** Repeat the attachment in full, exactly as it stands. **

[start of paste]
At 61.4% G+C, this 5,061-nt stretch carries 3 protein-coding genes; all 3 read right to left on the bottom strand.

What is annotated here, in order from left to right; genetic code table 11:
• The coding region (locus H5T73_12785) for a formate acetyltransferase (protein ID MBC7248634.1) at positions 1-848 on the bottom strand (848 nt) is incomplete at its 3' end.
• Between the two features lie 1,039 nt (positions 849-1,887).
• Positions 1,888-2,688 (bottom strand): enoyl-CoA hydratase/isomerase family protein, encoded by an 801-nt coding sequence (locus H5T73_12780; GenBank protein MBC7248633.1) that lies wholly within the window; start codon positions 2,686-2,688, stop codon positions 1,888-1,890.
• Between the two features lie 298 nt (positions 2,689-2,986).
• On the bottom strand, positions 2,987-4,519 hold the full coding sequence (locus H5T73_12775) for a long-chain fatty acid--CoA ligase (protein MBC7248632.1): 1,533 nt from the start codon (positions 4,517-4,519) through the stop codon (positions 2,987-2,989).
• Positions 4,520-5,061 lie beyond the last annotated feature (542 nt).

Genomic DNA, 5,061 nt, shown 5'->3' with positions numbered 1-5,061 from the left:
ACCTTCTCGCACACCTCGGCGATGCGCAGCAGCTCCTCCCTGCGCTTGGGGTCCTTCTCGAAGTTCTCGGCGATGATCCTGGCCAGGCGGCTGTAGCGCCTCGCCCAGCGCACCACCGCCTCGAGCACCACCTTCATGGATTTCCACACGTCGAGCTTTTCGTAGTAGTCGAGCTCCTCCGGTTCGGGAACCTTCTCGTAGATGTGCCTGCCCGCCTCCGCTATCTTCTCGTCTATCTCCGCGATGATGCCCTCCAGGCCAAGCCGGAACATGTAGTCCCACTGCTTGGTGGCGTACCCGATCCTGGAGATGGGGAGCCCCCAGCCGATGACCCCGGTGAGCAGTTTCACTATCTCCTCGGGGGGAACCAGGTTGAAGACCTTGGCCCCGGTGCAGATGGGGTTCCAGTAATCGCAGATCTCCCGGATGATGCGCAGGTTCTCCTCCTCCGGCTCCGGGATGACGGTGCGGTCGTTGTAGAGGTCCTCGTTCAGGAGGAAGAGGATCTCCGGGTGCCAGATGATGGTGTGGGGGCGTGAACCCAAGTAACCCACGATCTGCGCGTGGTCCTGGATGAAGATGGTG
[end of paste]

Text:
At 61.4% G+C, this 5,061-nt stretch carries 3 protein-coding genes; all 3 read right to left on the bottom strand.

What is annotated here, in order from left to right; genetic code table 11:
• The coding region (locus H5T73_12785) for a formate acetyltransferase (protein ID MBC7248634.1) at positions 1-848 on the bottom strand (848 nt) is incomplete at its 3' end.
• Between the two features lie 1,039 nt (positions 849-1,887).
• Positions 1,888-2,688 (bottom strand): enoyl-CoA hydratase/isomerase family protein, encoded by an 801-nt coding sequence (locus H5T73_12780; GenBank protein MBC7248633.1) that lies wholly within the window; start codon positions 2,686-2,688, stop codon positions 1,888-1,890.
• Between the two features lie 298 nt (positions 2,689-2,986).
• On the bottom strand, positions 2,987-4,519 hold the full coding sequence (locus H5T73_12775) for a long-chain fatty acid--CoA ligase (protein MBC7248632.1): 1,533 nt from the start codon (positions 4,517-4,519) through the stop codon (positions 2,987-2,989).
• Positions 4,520-5,061 lie beyond the last annotated feature (542 nt).

Genomic DNA, 5,061 nt, shown 5'->3' with positions numbered 1-5,061 from the left:
ACCTTCTCGCACACCTCGGCGATGCGCAGCAGCTCCTCCCTGCGCTTGGGGTCCTTCTCGAAGTTCTCGGCGATGATCCTGGCCAGGCGGCTGTAGCGCCTCGCCCAGCGCACCACCGCCTCGAGCACCACCTTCATGGATTTCCACACGTCGAGCTTTTCGTAGTAGTCGAGCTCCTCCGGTTCGGGAACCTTCTCGTAGATGTGCCTGCCCGCCTCCGCTATCTTCTCGTCTATCTCCGCGATGATGCCCTCCAGGCCAAGCCGGAACATGTAGTCCCACTGCTTGGTGGCGTACCCGATCCTGGAGATGGGGAGCCCCCAGCCGATGACCCCGGTGAGCAGTTTCACTATCTCCTCGGGGGGAACCAGGTTGAAGACCTTGGCCCCGGTGCAGATGGGGTTCCAGTAATCGCAGATCTCCCGGATGATGCGCAGGTTCTCCTCCTCCGGCTCCGGGATGACGGTGCGGTCGTTGTAGAGGTCCTCGTTCAGGAGGAAGAGGATCTCCGGGTGCCAGATGATGGTGTGGGGGCGTGAACCCAAGTAACCCACGATCTGCGCGTGGTCCTGGATGAAGATGGTG